The Urban Grind

A City Apart

cityapart

A City Apart.

These were the words splayed across the front page of the Chattanooga Times-Free Press yesterday (read full article here). I don't pay for a newspaper subscription.  But, my father-in-law (who somehow always has a paper in his possession) handed it to me and told me to take a look.  "The lives of too many black Chattanoogans are marked by poverty, struggle, poor health, violence, low wages, and an inability to break free from the segregation and isolation that follows them from birth to adulthood," a new report published by the Chattanooga NAACP says.  

Although they made the front page these words didn't shock me, nor should they have shocked any Chattanoogan to read the article.  We live in a segregated city and anyone who argues the contrary is ignorantly content and disconnected from the realities of life in our burgeoning "Gig City."  With all of the progressive envelope pushing that Chattanooga is gaining a national reputation for we are still guilty of systemic inequity going back countless generations.  Apparently, back in the 1930's certain neighborhoods were "redlined" by the Homeowners Loan Corporation (HOLC) as being high-risk investment areas "[depriving] these communities of reinvestment, creating concentrated enclaves of poverty and isolation."  As a result of these designations many of the redlined communities continue to struggle today.

Alton Park is one of those communities.  According to the news report 34.5% of blacks in Alton Park are unemployed, which is a staggering number considering the national average is 9.5% according to the Bureau of Labor Statistics.  If you have spent any time in South Chattanooga (the real southside, not the glorified revitalization of the "southside" a.k.a Main St.) you would observe the reality of these numbers.  Throughout the day you can find far too many adults kickin on porches or walkin through the neighborhood resulting in increased violence, drug addiction, and gang activity.  

We see the effects of generational inequity and systemic segregation in urban areas being played out in the lives of our neighbors.  This not only presents a unique challenge to the ministry of BCC but, more importantly, offers us an incredible opportunity to pursue justice in a community ravaged by injustice, to share the mercy of God with many who know only the sting of prejudice, and to humbly request permission to work with them to see things change.  The challenges are different from anything I have ever known, been prepared to handle, or have any idea how to solve.  Honestly, I'm not naive enough to believe I can solve any of this - what I can do is join the struggle to bring our incredible, beautiful city together instead of watch it continue to be torn apart by perpetuated segregation.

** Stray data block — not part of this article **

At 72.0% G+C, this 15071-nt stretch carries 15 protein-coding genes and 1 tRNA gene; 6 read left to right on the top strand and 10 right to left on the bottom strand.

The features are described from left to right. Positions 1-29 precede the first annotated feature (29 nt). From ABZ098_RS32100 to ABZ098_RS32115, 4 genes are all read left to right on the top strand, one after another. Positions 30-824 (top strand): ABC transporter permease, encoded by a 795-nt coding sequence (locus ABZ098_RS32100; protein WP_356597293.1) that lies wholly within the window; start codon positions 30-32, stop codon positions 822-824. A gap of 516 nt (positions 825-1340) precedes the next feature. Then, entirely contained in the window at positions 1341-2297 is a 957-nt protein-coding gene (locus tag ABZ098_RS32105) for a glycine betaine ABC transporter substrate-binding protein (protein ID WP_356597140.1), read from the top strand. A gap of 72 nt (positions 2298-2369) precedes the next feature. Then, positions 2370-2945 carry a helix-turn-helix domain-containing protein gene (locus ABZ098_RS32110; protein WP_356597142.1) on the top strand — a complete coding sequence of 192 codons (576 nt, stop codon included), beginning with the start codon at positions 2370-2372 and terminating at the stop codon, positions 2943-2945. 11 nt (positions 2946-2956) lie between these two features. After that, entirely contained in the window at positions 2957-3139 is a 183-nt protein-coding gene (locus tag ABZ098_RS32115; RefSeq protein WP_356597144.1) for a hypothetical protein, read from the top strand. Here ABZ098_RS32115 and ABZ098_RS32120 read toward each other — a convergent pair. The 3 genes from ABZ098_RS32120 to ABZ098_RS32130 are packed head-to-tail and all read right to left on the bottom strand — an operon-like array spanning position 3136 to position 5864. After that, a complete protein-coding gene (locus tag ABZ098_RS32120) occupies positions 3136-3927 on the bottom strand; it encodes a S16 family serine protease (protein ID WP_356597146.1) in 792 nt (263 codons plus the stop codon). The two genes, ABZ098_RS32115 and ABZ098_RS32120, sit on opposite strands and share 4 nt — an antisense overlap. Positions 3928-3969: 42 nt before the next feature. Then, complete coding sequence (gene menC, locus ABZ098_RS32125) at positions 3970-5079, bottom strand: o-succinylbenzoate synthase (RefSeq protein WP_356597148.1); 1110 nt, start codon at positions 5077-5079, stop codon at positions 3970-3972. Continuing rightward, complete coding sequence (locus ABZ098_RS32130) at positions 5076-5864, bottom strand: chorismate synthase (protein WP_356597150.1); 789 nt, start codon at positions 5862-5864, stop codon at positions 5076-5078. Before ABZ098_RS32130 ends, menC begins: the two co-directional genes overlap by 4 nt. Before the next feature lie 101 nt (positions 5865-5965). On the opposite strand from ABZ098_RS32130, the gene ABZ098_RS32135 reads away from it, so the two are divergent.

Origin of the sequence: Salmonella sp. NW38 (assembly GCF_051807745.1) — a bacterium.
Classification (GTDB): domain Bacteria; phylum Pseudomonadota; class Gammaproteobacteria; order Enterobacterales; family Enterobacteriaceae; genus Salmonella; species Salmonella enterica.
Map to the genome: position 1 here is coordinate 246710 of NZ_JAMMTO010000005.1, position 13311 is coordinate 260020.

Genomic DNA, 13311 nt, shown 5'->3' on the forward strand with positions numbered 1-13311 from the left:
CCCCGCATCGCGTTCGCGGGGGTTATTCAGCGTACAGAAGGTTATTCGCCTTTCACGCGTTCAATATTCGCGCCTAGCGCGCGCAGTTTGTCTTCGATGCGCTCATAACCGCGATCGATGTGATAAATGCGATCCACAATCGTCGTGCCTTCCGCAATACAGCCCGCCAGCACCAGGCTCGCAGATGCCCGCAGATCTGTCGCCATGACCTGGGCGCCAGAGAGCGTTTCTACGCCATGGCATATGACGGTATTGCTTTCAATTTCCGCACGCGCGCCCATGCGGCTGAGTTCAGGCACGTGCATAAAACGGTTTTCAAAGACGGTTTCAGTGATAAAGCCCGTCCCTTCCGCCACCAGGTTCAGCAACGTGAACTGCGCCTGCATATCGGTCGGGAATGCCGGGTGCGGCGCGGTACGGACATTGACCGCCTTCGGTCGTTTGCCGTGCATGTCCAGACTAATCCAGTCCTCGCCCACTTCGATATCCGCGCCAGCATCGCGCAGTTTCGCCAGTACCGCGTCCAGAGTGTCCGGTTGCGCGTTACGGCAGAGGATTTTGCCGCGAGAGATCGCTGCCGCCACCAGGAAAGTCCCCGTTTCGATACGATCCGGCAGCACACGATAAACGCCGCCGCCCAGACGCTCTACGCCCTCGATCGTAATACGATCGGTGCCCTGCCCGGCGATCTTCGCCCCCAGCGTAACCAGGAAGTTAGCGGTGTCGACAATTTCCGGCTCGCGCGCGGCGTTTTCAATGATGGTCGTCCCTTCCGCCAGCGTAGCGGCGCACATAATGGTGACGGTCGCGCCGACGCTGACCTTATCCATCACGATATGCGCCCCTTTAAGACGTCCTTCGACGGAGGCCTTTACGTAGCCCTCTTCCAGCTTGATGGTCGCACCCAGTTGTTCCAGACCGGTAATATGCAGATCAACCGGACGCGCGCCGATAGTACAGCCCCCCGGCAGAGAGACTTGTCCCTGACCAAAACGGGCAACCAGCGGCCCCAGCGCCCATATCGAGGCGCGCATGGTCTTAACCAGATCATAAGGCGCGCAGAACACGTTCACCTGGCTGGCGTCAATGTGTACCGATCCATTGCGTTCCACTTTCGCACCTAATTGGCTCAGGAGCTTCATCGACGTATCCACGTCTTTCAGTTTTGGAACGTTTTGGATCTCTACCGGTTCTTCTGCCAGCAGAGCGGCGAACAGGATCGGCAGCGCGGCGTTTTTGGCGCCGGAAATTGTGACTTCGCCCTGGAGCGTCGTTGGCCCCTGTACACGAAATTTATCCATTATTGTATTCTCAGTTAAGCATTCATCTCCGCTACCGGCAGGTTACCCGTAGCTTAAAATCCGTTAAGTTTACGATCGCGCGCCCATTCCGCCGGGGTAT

I am glad to see our community raising the issue.  I was excited to see it make front page news.  I pray it will be the topic of discussion and brainstorming for a long, long time.  I'm more realistic that this, though, and once the hype passes people will move on to the next issue facing Chattanooga.  In the meantime, I will be praying for reconciliation and Bridge City will be continuing the unflattering, unsexy efforts that define an urban mission.

Ironically, one of the reasons we named our mission Bridge City Community is that every neighborhood, Alton Park included, is a member of Chattanooga - the Bridge City regardless of race, socio-economic status, history, or geography.  One day we will take those "at-risk" residents of the southside and visit other neighborhoods in Chattanooga where we will serve them, love them, share the Good News of reconciliation, and show them that we are all members of the Gig City... together.  I hope that this will result in a city brought together - redline erased and dividing lines dissolved.

 

 

 

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